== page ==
A cynical take of mine is that no one wants to hear about what you’re doing unless you’re already successful at it. People take comfort in knowing that other people fail too, but it’s intensely uncomfortable to actually witness failure happening. A comedian bombing a set, a violinist butchering an audition, a politician stumbling through a speech – as an onlooker it’s hard not to cringe.
But for the person in the spotlight…it’s not only unavoidable to never fail, but crucial that they take the risk of failing if it means getting better. They can practice in secret to reduce the scrutiny and pressure on them, but most people’s dreams involve sharing projects and ideas with other people. Usually, there’s no getting around the fact that to reach excellence you have to risk failing in public, in front of people who hate seeing others fail in public. 🙂
What can be done to make that less painful? Perhaps building cultures that encourage people to (sensibly) risk failing in pursuit of great things.
To contribute to a culture where failure is okay, you do need to be able to admit to failure. If everyone tries to do what’s optimal for just themselves, they are likely to hide their own failures, making it even more taboo in general to talk openly and kindly about failing. Even implying that you are capable of failing could feel dangerous. Do you think any engineer would talk candidly about what went wrong during a service outage if they thought their company might blame them for it? I imagine blameless postmortems arose because focusing on systemic problems was more effective than finding scapegoats.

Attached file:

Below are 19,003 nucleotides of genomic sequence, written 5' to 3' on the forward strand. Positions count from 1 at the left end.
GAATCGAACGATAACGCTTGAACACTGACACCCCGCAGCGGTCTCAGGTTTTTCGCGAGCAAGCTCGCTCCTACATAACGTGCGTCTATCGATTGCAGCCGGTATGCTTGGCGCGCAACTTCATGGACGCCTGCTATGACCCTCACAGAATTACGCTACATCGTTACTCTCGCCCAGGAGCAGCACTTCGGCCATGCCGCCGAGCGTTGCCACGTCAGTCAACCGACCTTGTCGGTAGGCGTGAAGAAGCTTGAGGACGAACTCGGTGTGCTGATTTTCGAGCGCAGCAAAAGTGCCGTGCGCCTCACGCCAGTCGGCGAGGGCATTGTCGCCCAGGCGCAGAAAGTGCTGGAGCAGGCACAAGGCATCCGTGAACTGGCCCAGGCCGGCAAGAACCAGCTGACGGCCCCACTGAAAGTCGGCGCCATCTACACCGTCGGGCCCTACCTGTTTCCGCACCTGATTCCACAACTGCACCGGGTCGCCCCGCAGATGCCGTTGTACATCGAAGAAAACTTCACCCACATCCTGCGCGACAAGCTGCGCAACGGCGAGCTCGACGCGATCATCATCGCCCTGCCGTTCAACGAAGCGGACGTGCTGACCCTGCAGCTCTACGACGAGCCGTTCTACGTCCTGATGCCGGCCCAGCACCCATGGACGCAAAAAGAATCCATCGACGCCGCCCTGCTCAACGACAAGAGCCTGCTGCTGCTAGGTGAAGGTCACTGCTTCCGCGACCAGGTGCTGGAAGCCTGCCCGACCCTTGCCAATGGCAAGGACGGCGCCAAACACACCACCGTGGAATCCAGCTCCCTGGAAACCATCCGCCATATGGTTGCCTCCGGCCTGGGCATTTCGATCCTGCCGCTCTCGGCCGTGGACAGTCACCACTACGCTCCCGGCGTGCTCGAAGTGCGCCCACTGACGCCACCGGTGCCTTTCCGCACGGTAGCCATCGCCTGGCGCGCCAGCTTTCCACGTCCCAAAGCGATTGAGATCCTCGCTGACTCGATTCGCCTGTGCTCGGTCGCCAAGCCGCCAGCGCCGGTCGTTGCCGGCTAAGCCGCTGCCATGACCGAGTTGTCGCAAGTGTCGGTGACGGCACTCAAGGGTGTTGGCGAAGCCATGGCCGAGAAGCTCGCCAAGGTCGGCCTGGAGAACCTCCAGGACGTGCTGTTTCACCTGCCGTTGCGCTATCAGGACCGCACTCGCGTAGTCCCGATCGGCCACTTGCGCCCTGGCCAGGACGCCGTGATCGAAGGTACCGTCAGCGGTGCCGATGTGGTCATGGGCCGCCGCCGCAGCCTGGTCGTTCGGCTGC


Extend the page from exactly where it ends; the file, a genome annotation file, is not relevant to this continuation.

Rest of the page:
Reacting gracefully to someone else’s failures is also important. It’s easy to point and laugh. It’s more difficult but also valuable to keep a straight face and deliver criticism without contempt. What I try to remember is: in the people around me, do I want to select for ability to withstand ridicule, or ability to build things we care about? They’re not mutually exclusive, but one is much more important than the other. In college I’d sometimes get frustrated at mistakes my coding project partners would make, but soon realized that was unproductive. I knew we were good enough together to succeed eventually and valued my relationship with them, so it was better to say less and look forward. I made plenty of my own mistakes, after all…
Viewers and commenters and bystanders have immense sway over how everyone feels about themselves. If we are each better audience members, it’s better for everyone.